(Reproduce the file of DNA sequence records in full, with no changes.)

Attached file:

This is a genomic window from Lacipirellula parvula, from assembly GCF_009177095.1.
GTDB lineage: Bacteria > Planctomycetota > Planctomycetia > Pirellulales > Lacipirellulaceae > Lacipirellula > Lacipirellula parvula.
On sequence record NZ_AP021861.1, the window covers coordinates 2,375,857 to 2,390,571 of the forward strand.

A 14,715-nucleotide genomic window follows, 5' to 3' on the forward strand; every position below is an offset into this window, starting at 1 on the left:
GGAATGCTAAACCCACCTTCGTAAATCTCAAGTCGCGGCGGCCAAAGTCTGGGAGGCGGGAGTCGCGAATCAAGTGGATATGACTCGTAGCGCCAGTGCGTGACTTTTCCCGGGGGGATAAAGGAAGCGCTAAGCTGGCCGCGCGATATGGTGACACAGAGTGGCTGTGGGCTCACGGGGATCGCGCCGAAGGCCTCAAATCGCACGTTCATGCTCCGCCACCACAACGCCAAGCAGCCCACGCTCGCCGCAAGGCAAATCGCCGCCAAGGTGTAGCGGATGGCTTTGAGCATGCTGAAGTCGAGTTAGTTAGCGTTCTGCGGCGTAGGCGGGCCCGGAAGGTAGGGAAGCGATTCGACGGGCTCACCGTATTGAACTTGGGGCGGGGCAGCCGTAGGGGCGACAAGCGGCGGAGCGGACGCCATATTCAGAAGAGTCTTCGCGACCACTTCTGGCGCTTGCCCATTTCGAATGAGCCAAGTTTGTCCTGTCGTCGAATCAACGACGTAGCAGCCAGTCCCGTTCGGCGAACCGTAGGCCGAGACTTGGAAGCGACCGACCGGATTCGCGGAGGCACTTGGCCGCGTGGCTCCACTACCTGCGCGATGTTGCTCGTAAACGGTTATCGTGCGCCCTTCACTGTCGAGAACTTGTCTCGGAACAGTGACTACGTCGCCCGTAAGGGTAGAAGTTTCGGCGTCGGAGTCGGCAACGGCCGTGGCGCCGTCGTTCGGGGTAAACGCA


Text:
This is a genomic window from Lacipirellula parvula, from assembly GCF_009177095.1.
GTDB lineage: Bacteria > Planctomycetota > Planctomycetia > Pirellulales > Lacipirellulaceae > Lacipirellula > Lacipirellula parvula.
On sequence record NZ_AP021861.1, the window covers coordinates 2,375,857 to 2,390,571 of the forward strand.

A 14,715-nucleotide genomic window follows, 5' to 3' on the forward strand; every position below is an offset into this window, starting at 1 on the left:
GGAATGCTAAACCCACCTTCGTAAATCTCAAGTCGCGGCGGCCAAAGTCTGGGAGGCGGGAGTCGCGAATCAAGTGGATATGACTCGTAGCGCCAGTGCGTGACTTTTCCCGGGGGGATAAAGGAAGCGCTAAGCTGGCCGCGCGATATGGTGACACAGAGTGGCTGTGGGCTCACGGGGATCGCGCCGAAGGCCTCAAATCGCACGTTCATGCTCCGCCACCACAACGCCAAGCAGCCCACGCTCGCCGCAAGGCAAATCGCCGCCAAGGTGTAGCGGATGGCTTTGAGCATGCTGAAGTCGAGTTAGTTAGCGTTCTGCGGCGTAGGCGGGCCCGGAAGGTAGGGAAGCGATTCGACGGGCTCACCGTATTGAACTTGGGGCGGGGCAGCCGTAGGGGCGACAAGCGGCGGAGCGGACGCCATATTCAGAAGAGTCTTCGCGACCACTTCTGGCGCTTGCCCATTTCGAATGAGCCAAGTTTGTCCTGTCGTCGAATCAACGACGTAGCAGCCAGTCCCGTTCGGCGAACCGTAGGCCGAGACTTGGAAGCGACCGACCGGATTCGCGGAGGCACTTGGCCGCGTGGCTCCACTACCTGCGCGATGTTGCTCGTAAACGGTTATCGTGCGCCCTTCACTGTCGAGAACTTGTCTCGGAACAGTGACTACGTCGCCCGTAAGGGTAGAAGTTTCGGCGTCGGAGTCGGCAACGGCCGTGGCGCCGTCGTTCGGGGTAAACGCA